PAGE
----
As we went through all this we took time to test the fuel tank sender unit.   The fuel gauge didn't register.  As I looked at the dash it was obvious that a different fuel gauge was installed during the propane conversion.  It looked like the other gauges until you noticed that the bezel that secures it was much wider than the others.  I sent an email to see if I could get a replacement gauge.

Bill, the guy who has the expertise I lack, installed the fuel lines.  We put in solid steel lines from the tank to the fuel pump, connected by short rubber hoses and clamps.  The steel lines run inside the passenger area, just as the propane line did.  They were tucked under the upholstery on the passenger’s side.  We restapled and reglued the upholstery.  We had to remove the passenger’s seat to install the fuel lines.

I had cut the tank boards 1” wider than the bottom of the tank.  We mounted the fuel filter atop that 1” space.  The clamp that holds the fuel filter and the clamp that holds the fuel line in place are screwed into the leading edge of the tank board.  New holes were cut in the firewall and the fuel lines pass through those holes (and grommets).  The fuel lines were secured with clamps as appropriate and were positioned so that they wouldn’t suffer any interference from the suspension.  Where wood was available we used screws on the clamps.  In other places the clamps were pop riveted.  Bill is enough of a perfectionist that the whole thing looked very professional.

The fuel pump and carburetor were then installed and plumbed.  One of the heater sized hoses came forward and was held in place under the choke.  It then angled down and connected to the fitting in the intake manifold.  There were also electrical wires to the two connections on the carburetor that control the choke and idle.  Those were strap tied to the section of heater hose mentioned.  There was an in-line fuse in those wires.  The original PCV system was retained.  A hole was drilled in the bottom of the air filter housing to provide a source of clean air for that system.

  The new carb and fuel pump had been installed in this photo

Meanwhile, as Bill was working on the ‘innards’, I was positioning the aluminum plate and drilling it to secure it to the new wooden frame.  I had previously measured the distances from the centers of the spare wheel bracket holes to the inner fender walls and to the top and bottom of the circular opening in the rear body panel.  I held the plate in place with C clamps just loose enough that it could be moved until it was properly aligned.  It was secured to the bottom horizontal frame member with wood screws and to the vertical members with flat head bolts and nuts.  The screws and bolts were countersunk to permit the removable panels to sit flush to the aluminum plate.

All the heater hose and the three radiator hoses were replaced at the same time.  The only section of original hose was the short one that connects to the water pump.  The alternator drive belt and the timing belt were replaced.

The conversion was complete.  We refilled the radiator, emptied a five gallon gas can into the tank and fired her up.  The carb was adjusted and the idle set to 800 RPM.  Everything worked as it should, with operating temperature in the right area and the fan coming on and shutting off properly.  It was time to drive it.  I took her down the road to the gas station and pumped in another 12.2 gallons.  That put capacity at just over 17 gallons, which would yield a great cruising range.  I drove back to tell Bill about the capacity and report first impressions.  As I pulled back in and made a left turn, the guys noticed that I was leaving a trail.  I hadn’t realized that with the tank full, gasoline would slosh up through the pressure relief valve.  I had come off the top of the valve with a 90 degree fitting and a hose that runs down and out by the right rear fender to keep fumes away from the passenger area.  I had to revise that fitting, but had it figured out.  I took her out onto the freeway and put my foot in it in second and third gears.  In third I could really feel the secondaries kick in.  She really flew.  I was grinning ear to ear.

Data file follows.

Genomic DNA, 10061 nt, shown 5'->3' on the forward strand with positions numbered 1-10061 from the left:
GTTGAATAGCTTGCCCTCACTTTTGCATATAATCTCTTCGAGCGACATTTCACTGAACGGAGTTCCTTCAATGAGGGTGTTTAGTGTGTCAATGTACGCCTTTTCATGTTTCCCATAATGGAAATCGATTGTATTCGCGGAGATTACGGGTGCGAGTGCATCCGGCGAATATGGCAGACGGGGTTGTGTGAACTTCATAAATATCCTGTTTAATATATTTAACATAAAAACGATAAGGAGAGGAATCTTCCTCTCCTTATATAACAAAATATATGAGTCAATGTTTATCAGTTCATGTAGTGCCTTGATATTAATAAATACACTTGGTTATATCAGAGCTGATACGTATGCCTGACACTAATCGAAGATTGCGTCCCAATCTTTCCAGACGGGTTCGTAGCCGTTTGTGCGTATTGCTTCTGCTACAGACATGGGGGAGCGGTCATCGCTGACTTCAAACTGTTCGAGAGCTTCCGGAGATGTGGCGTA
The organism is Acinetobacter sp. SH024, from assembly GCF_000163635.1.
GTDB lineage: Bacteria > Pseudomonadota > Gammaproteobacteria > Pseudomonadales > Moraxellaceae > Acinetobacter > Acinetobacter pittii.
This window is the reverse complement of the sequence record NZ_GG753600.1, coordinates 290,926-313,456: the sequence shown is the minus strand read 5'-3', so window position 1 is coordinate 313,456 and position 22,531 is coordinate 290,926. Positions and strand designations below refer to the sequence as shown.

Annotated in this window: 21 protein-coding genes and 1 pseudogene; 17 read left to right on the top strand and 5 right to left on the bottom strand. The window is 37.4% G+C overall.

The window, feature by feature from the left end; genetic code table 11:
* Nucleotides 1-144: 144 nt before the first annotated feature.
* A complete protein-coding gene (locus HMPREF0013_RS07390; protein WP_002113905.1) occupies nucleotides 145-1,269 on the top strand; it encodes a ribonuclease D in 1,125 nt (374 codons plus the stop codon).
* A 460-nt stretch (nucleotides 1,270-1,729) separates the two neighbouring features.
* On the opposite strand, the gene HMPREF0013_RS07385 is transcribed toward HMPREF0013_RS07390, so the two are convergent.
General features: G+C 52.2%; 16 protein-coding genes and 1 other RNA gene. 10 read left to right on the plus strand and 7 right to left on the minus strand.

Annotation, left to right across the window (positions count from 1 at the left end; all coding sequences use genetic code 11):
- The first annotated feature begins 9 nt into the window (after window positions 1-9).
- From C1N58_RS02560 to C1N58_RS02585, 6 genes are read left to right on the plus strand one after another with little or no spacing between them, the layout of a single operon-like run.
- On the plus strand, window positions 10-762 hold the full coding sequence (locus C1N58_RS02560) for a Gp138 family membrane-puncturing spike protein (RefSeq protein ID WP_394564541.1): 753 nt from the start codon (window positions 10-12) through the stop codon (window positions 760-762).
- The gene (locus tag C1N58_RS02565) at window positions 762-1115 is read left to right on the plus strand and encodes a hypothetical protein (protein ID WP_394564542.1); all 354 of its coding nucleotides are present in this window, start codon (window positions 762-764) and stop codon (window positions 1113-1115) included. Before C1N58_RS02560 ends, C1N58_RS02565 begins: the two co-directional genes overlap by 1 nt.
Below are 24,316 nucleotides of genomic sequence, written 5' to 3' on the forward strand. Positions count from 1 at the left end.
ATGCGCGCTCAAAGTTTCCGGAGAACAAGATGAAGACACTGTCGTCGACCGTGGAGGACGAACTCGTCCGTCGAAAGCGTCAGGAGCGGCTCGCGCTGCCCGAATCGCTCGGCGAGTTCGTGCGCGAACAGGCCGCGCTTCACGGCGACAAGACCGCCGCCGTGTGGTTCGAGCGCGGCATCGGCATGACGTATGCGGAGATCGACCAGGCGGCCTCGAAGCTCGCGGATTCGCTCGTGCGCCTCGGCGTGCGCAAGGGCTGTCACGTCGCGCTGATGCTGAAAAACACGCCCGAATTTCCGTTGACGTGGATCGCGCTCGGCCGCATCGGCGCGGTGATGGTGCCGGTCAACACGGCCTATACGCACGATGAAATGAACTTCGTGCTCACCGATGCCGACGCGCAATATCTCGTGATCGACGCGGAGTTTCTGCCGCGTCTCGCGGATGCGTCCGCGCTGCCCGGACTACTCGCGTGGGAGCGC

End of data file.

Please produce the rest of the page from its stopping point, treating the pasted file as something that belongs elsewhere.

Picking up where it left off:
The solution to the problem with the fuel tank vent was really quite simple.  I picked up two T fittings and another 4 feet of hose.  I turned the flare nut fitting about 180 degrees so it faced to the left and slightly forward.  I inserted one leg of a T about 5 inches from the bottom.  The opposite leg of the T had a section of hose that continued upward and looped over.  It was connected to the side of the second T.  A short piece of hose from the lower leg of the second T went back down and connected to the side of the first T.  A much longer piece of hose was connected to the top leg of the upper T and went upward in a loop and then back down and out into the right rear wheel well.  If fuel sloshed out the valve and up the hose and actually managed to make it over the first loop, it would drain back down the hose that connects the two Ts and back into the tank.  It would not make it up the second loop.

  The new plumbing for the pressure relief valve

Having remounted the right side prop rod bracket and fixed the fuel tank vent, I took her out for a mileage test run.  I drove over to Puyallup so I could see how she pulls up the 512 Puyallup hill.  She went up the hill in fifth and was actually able to accelerate.  I pulled off the freeway and went over to Costco to top off the tank.  Then I set off on the mileage test run.  I drove back over to I5 and took I5 down to Rochester (exit 88) and then back up to Gravelly Lake Dr. (exit 124).  On the way I was able to accelerate up the Nisqually hill in fifth.  Much of the run was at speeds from 65 to 80, with a brief spurt to 85.  I got off I5 and pulled into a station and topped off the tank again.  I had averaged a little over 31 MPG (I used to get about 23 MPG on propane).  That would give me a cruising range of over 450 miles.  So the conversion has yielded more power, much better mileage, and the convenience of being able to pull into any gas station to refuel.  It had been a long project, but it had been great fun.